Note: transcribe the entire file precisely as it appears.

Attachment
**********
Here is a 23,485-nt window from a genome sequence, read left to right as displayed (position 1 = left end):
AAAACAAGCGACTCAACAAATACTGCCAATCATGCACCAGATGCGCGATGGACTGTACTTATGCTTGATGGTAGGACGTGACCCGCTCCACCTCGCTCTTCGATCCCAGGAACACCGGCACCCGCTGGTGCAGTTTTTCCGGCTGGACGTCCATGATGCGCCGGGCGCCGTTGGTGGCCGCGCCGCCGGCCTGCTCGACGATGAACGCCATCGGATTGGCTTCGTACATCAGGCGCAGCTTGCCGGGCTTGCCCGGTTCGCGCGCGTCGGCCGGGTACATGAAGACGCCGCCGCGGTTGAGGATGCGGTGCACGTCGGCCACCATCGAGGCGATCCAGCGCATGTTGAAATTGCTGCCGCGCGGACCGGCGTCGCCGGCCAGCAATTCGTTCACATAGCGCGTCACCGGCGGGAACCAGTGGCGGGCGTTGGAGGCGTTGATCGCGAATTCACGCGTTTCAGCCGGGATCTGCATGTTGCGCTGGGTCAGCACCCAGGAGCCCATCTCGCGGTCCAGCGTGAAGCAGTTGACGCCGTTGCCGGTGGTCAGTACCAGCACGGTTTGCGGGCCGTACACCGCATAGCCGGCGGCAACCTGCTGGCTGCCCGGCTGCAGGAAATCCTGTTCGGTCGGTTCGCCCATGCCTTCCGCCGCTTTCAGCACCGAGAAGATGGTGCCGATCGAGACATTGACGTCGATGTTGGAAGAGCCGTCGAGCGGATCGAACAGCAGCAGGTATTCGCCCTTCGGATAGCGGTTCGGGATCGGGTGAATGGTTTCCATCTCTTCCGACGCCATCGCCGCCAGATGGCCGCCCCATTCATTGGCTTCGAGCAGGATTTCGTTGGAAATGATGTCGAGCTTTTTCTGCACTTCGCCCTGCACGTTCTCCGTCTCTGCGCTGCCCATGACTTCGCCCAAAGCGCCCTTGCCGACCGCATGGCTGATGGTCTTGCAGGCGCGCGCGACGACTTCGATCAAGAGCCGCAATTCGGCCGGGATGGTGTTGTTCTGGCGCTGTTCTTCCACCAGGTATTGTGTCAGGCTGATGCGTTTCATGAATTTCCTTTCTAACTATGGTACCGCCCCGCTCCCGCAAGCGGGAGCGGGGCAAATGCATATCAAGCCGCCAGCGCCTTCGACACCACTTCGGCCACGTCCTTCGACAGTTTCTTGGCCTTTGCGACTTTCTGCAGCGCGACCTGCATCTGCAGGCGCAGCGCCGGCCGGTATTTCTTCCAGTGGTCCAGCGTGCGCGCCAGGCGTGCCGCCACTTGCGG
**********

Here is a 23,485-nt window from a genome sequence, read left to right as displayed (position 1 = left end):
AAAACAAGCGACTCAACAAATACTGCCAATCATGCACCAGATGCGCGATGGACTGTACTTATGCTTGATGGTAGGACGTGACCCGCTCCACCTCGCTCTTCGATCCCAGGAACACCGGCACCCGCTGGTGCAGTTTTTCCGGCTGGACGTCCATGATGCGCCGGGCGCCGTTGGTGGCCGCGCCGCCGGCCTGCTCGACGATGAACGCCATCGGATTGGCTTCGTACATCAGGCGCAGCTTGCCGGGCTTGCCCGGTTCGCGCGCGTCGGCCGGGTACATGAAGACGCCGCCGCGGTTGAGGATGCGGTGCACGTCGGCCACCATCGAGGCGATCCAGCGCATGTTGAAATTGCTGCCGCGCGGACCGGCGTCGCCGGCCAGCAATTCGTTCACATAGCGCGTCACCGGCGGGAACCAGTGGCGGGCGTTGGAGGCGTTGATCGCGAATTCACGCGTTTCAGCCGGGATCTGCATGTTGCGCTGGGTCAGCACCCAGGAGCCCATCTCGCGGTCCAGCGTGAAGCAGTTGACGCCGTTGCCGGTGGTCAGTACCAGCACGGTTTGCGGGCCGTACACCGCATAGCCGGCGGCAACCTGCTGGCTGCCCGGCTGCAGGAAATCCTGTTCGGTCGGTTCGCCCATGCCTTCCGCCGCTTTCAGCACCGAGAAGATGGTGCCGATCGAGACATTGACGTCGATGTTGGAAGAGCCGTCGAGCGGATCGAACAGCAGCAGGTATTCGCCCTTCGGATAGCGGTTCGGGATCGGGTGAATGGTTTCCATCTCTTCCGACGCCATCGCCGCCAGATGGCCGCCCCATTCATTGGCTTCGAGCAGGATTTCGTTGGAAATGATGTCGAGCTTTTTCTGCACTTCGCCCTGCACGTTCTCCGTCTCTGCGCTGCCCATGACTTCGCCCAAAGCGCCCTTGCCGACCGCATGGCTGATGGTCTTGCAGGCGCGCGCGACGACTTCGATCAAGAGCCGCAATTCGGCCGGGATGGTGTTGTTCTGGCGCTGTTCTTCCACCAGGTATTGTGTCAGGCTGATGCGTTTCATGAATTTCCTTTCTAACTATGGTACCGCCCCGCTCCCGCAAGCGGGAGCGGGGCAAATGCATATCAAGCCGCCAGCGCCTTCGACACCACTTCGGCCACGTCCTTCGACAGTTTCTTGGCCTTTGCGACTTTCTGCAGCGCGACCTGCATCTGCAGGCGCAGCGCCGGCCGGTATTTCTTCCAGTGGTCCAGCGTGCGCGCCAGGCGTGCCGCCACTTGCGG